And when Yue Mei’s adoption process stalled and I mentioned to my aunt that I might like to study adoption, she told me that I should study why it was taking so long for a caring, loving womxn like Felicia to “get” a daughter. In other words, I was being asked why it was taking so long for Felicia, the “deserving” parent, to rip Yue Mei from the “backwardness” of whatever Taiwanese future she otherwise would have had. This kind of discussion, with its prioritization of predominantly White, wealthy, Western desires, combined with its sexualized commodification of the Asian female adoptee, makes me recoil from adoption processes. I used to think that I would adopt a child when I got older, to “save” someone just as I had been “saved,” but now I am not so sure. What I am sure of, though, is the need for the centering of adoptee narratives, rather than the centering of adoptive parent narratives.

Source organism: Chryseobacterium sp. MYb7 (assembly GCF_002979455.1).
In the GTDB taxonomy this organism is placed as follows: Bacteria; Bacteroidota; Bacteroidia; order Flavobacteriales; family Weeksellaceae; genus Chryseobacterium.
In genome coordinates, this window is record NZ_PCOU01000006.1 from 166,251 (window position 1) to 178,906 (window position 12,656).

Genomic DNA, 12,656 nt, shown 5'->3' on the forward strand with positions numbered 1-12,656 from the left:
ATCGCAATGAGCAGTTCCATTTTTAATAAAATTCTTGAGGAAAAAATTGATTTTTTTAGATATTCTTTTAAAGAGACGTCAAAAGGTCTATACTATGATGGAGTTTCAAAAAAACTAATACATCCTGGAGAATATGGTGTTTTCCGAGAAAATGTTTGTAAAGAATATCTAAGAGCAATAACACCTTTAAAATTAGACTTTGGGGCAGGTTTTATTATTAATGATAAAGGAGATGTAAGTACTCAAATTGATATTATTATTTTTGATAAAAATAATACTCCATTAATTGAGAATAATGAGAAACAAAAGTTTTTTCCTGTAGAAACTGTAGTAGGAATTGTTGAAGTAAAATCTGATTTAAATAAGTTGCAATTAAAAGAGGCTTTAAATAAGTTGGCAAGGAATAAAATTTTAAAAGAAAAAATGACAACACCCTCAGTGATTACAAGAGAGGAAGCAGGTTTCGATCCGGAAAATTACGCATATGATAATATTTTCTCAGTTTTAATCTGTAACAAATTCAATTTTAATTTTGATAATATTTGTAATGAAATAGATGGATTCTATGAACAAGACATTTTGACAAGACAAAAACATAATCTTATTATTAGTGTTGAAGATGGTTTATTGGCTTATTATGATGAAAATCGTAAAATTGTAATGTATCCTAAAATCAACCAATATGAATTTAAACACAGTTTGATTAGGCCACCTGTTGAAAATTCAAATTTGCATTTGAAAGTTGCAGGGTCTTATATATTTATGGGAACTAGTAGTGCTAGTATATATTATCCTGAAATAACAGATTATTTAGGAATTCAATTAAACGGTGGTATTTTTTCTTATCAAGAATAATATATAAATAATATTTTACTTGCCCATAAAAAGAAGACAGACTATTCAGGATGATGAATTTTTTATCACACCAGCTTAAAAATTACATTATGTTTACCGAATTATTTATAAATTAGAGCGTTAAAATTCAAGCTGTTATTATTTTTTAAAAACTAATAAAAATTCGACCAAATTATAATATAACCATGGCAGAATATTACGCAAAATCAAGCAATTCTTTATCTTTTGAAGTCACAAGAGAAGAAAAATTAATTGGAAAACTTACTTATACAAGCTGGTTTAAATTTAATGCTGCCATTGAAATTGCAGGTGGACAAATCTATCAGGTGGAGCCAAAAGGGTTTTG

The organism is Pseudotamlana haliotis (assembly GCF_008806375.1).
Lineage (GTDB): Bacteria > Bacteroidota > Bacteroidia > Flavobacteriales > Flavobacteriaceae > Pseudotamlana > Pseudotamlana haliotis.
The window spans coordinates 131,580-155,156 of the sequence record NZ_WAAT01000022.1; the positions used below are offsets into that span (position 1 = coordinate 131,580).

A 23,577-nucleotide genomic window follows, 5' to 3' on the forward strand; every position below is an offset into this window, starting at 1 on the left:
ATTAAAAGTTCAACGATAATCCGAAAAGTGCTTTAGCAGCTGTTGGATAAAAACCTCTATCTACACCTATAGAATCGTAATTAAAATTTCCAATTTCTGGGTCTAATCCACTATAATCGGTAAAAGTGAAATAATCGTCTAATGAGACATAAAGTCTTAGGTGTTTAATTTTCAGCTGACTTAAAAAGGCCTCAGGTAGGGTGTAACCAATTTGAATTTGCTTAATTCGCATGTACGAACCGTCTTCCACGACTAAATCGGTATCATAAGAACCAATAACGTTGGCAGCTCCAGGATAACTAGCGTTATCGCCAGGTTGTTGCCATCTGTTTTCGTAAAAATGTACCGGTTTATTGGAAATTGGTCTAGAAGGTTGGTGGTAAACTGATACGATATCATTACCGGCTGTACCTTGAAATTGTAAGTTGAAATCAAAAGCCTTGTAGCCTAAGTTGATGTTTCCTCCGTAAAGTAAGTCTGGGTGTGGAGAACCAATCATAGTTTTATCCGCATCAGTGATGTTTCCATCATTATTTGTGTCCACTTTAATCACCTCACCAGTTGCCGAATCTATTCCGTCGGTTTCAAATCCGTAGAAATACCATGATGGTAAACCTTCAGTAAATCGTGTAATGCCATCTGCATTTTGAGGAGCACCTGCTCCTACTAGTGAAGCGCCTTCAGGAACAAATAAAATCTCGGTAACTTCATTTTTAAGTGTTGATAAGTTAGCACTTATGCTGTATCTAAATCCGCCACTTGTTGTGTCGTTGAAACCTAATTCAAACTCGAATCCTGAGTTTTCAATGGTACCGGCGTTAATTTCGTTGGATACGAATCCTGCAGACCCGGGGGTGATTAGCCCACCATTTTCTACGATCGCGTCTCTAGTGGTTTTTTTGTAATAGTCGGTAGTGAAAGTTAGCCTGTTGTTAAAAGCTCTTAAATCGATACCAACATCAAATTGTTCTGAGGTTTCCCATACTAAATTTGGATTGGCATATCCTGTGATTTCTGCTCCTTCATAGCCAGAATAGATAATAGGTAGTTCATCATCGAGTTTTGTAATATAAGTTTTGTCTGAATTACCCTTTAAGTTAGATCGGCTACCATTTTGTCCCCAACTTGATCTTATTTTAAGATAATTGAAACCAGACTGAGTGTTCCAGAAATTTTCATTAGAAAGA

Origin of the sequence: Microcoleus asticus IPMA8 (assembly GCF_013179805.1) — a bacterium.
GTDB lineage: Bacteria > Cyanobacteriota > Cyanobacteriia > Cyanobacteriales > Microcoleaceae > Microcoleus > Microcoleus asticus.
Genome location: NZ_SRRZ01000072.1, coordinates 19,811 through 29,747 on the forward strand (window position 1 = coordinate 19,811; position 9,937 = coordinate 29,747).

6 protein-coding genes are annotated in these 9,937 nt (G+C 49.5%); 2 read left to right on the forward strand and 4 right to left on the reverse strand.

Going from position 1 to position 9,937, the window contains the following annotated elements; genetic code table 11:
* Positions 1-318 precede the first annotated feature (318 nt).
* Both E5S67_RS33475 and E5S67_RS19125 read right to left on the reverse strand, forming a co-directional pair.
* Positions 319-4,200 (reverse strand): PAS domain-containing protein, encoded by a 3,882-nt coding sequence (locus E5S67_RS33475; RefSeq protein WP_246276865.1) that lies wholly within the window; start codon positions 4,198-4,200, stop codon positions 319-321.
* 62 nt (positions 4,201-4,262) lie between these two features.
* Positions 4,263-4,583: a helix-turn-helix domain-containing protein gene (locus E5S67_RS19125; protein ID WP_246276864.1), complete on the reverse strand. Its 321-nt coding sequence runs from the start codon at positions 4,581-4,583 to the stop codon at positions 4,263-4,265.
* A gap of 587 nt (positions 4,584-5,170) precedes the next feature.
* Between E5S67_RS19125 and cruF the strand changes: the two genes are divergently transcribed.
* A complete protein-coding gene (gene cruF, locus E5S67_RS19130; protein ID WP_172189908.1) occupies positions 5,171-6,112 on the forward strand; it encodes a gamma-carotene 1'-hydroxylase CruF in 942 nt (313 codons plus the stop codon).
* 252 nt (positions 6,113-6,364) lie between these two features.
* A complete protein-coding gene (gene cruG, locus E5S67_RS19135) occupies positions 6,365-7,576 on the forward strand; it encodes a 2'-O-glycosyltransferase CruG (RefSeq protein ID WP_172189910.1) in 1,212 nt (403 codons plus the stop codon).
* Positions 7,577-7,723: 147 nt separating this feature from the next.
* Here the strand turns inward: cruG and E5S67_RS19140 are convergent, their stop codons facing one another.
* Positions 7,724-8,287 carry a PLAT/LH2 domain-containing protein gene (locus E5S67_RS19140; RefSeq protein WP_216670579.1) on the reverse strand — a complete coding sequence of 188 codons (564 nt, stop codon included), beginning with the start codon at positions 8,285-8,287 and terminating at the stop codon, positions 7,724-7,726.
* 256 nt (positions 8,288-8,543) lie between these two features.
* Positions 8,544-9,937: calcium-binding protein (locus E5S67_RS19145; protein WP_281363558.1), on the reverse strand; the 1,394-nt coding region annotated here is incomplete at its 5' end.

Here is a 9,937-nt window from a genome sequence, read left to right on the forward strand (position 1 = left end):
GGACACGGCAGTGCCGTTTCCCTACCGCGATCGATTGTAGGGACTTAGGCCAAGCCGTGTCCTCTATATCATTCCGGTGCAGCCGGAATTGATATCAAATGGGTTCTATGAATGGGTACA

Don’t get me wrong; I love my parents. But I am more than their stories. I am the Meghan they know and the Meghan they never knew, the one whose home was an orphanage for four months. To me it still seems a bit strange to claim that I carry trauma as an adoptee, but the more I consider my personal history and the ways it affects my daily interactions, the more I think that I can claim trauma as much as my parents claim me as their daughter.